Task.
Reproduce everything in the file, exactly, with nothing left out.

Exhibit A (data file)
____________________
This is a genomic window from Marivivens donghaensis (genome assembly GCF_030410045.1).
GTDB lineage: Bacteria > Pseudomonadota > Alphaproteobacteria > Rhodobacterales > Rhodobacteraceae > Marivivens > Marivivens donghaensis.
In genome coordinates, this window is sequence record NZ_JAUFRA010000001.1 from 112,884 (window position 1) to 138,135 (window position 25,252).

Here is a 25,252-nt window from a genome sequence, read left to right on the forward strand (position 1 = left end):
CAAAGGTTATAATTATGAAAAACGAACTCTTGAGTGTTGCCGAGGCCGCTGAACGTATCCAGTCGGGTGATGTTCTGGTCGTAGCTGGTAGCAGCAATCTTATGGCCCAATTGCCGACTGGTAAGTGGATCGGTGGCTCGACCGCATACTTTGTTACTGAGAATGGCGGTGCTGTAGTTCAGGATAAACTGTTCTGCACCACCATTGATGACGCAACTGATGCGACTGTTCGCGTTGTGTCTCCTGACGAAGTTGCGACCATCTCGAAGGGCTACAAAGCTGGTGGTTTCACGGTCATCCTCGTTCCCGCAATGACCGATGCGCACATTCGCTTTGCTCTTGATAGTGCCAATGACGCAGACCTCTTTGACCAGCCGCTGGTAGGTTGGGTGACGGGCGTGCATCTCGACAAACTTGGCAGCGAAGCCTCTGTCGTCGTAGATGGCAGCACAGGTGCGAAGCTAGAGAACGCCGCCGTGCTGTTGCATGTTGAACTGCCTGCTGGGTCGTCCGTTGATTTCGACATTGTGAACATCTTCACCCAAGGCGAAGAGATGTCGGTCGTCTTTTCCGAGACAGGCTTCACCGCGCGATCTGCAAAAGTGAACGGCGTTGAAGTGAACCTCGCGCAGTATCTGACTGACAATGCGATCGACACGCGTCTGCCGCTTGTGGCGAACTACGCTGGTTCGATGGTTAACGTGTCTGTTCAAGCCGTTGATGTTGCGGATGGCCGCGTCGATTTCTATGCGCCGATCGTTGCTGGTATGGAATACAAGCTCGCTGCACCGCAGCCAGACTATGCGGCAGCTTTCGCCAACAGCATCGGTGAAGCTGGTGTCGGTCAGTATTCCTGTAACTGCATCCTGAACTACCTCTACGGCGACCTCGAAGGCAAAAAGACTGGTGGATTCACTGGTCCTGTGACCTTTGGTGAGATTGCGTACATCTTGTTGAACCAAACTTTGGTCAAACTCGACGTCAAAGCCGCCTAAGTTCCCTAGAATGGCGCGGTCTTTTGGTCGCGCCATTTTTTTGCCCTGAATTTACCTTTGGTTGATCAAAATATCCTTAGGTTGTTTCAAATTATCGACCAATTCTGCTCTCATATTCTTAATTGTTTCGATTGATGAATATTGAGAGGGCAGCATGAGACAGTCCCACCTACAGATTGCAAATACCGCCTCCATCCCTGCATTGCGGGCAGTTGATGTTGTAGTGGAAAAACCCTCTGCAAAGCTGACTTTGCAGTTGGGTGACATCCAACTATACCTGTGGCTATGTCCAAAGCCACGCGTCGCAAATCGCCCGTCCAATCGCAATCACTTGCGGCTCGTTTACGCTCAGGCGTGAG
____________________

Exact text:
This is a genomic window from Marivivens donghaensis (genome assembly GCF_030410045.1).
GTDB lineage: Bacteria > Pseudomonadota > Alphaproteobacteria > Rhodobacterales > Rhodobacteraceae > Marivivens > Marivivens donghaensis.
In genome coordinates, this window is sequence record NZ_JAUFRA010000001.1 from 112,884 (window position 1) to 138,135 (window position 25,252).

Here is a 25,252-nt window from a genome sequence, read left to right on the forward strand (position 1 = left end):
CAAAGGTTATAATTATGAAAAACGAACTCTTGAGTGTTGCCGAGGCCGCTGAACGTATCCAGTCGGGTGATGTTCTGGTCGTAGCTGGTAGCAGCAATCTTATGGCCCAATTGCCGACTGGTAAGTGGATCGGTGGCTCGACCGCATACTTTGTTACTGAGAATGGCGGTGCTGTAGTTCAGGATAAACTGTTCTGCACCACCATTGATGACGCAACTGATGCGACTGTTCGCGTTGTGTCTCCTGACGAAGTTGCGACCATCTCGAAGGGCTACAAAGCTGGTGGTTTCACGGTCATCCTCGTTCCCGCAATGACCGATGCGCACATTCGCTTTGCTCTTGATAGTGCCAATGACGCAGACCTCTTTGACCAGCCGCTGGTAGGTTGGGTGACGGGCGTGCATCTCGACAAACTTGGCAGCGAAGCCTCTGTCGTCGTAGATGGCAGCACAGGTGCGAAGCTAGAGAACGCCGCCGTGCTGTTGCATGTTGAACTGCCTGCTGGGTCGTCCGTTGATTTCGACATTGTGAACATCTTCACCCAAGGCGAAGAGATGTCGGTCGTCTTTTCCGAGACAGGCTTCACCGCGCGATCTGCAAAAGTGAACGGCGTTGAAGTGAACCTCGCGCAGTATCTGACTGACAATGCGATCGACACGCGTCTGCCGCTTGTGGCGAACTACGCTGGTTCGATGGTTAACGTGTCTGTTCAAGCCGTTGATGTTGCGGATGGCCGCGTCGATTTCTATGCGCCGATCGTTGCTGGTATGGAATACAAGCTCGCTGCACCGCAGCCAGACTATGCGGCAGCTTTCGCCAACAGCATCGGTGAAGCTGGTGTCGGTCAGTATTCCTGTAACTGCATCCTGAACTACCTCTACGGCGACCTCGAAGGCAAAAAGACTGGTGGATTCACTGGTCCTGTGACCTTTGGTGAGATTGCGTACATCTTGTTGAACCAAACTTTGGTCAAACTCGACGTCAAAGCCGCCTAAGTTCCCTAGAATGGCGCGGTCTTTTGGTCGCGCCATTTTTTTGCCCTGAATTTACCTTTGGTTGATCAAAATATCCTTAGGTTGTTTCAAATTATCGACCAATTCTGCTCTCATATTCTTAATTGTTTCGATTGATGAATATTGAGAGGGCAGCATGAGACAGTCCCACCTACAGATTGCAAATACCGCCTCCATCCCTGCATTGCGGGCAGTTGATGTTGTAGTGGAAAAACCCTCTGCAAAGCTGACTTTGCAGTTGGGTGACATCCAACTATACCTGTGGCTATGTCCAAAGCCACGCGTCGCAAATCGCCCGTCCAATCGCAATCACTTGCGGCTCGTTTACGCTCAGGCGTGAG